Sophie Gradon reportedly told an acquaintance there was no psychological aftercare following her appearance on Love Island.
The 32-year-old was found dead on Wednesday (June 20) at her parents’ house in Medburn, near Newcastle-upon-Tyne.
Her cause of death has not officially been confirmed as police are still preparing a report for the coroner, but friends of Ms Gradon’s have speculated that she took her own life.
Three months ago, Ms Gradon took part in a conference about bullying and spoke about her experience on Love Island to psychologist Emma Kenny.
“She said there was no aftercare,” Ms Kenny told talkRADIO.
Watch Sophie speaking at the conference above. She appears at 31:15
Ms Kenny has worked as a psychologist on several documentaries but stressed that she has not worked on Love Island or specifically in reality TV.
ITV told talkRADIO that they do offer psychological aftercare to Love Island contestants, and a tweet by Ms Gradon in 2017 appeared to suggest that they do.
It is not clear whether Sophie was offered aftercare but declined, or if she was alleging there was none in place.
“She was there very much from the position of, ‘I came out, my life was terrible, I went to an incredibly dark place and I’m still dealing with the repercussions of that’,” said Ms Kenny, of Ms Gradon’s appearance at the conference.
“It was all about how hideous her experience was afterwards. She was saying she was only just coming to terms with the impact and feeling able to cope.”
Malin Andersson, a former Love Island contestant who appeared on the show in 2016 alongside Ms Gradon, told BBC Newsbeat: "There just needs to be more done about it and a lot more aftercare provided by certain reality TV shows.”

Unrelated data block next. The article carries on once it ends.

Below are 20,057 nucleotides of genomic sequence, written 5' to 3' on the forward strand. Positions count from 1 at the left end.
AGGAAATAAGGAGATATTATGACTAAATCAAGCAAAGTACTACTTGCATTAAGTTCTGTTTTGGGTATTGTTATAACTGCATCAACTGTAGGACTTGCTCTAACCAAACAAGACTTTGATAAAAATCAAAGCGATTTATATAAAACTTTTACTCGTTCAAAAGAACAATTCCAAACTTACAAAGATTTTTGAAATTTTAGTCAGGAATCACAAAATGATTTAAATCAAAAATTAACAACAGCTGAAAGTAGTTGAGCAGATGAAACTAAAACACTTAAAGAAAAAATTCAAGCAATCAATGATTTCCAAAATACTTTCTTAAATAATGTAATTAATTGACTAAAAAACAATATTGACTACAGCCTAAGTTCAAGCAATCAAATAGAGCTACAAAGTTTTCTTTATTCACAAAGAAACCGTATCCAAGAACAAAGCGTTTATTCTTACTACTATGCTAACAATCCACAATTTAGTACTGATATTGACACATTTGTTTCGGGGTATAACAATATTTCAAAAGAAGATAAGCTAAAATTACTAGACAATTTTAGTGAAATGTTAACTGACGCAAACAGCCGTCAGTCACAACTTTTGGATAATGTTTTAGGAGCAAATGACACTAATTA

Mental health assessments are important for reality show contestants so they are able to make a “conscious decision” about appearing on the show, says Ms Kenny.
Reality TV 'has most mental health concerns'
She described how she assesses potential participants on the shows that she’s worked on.
“I ask them lots of generic questions about where they are in their life, what’s brought them to this position, what their expectations are for taking part, and a series of mental health questions because I want to know if they’ve suffered any long-term issues.
“While that shouldn’t discount them, very often I would suggest to the production company that they pass on those individuals.”
“The hardest fame is reality fame,” she continued.
“I work across the board with celebrities. Where do I find the most mental health concerns? Reality TV. It’s to do with the fact they haven’t got a specific talent.
“When you get instantly famous, everybody thinks it’ll be nice. It’s not nice to go from nobody knowing who you are in the street to suddenly everybody having a viewpoint on you.
“But we have to remember people are choosing to go into these situations, and adults have a right to do that.
“The production companies are just getting the right cast, and their job is to create an absolute blinder of a production.
“Reality TV is a great place, but the mental resilience you need to do it is huge.”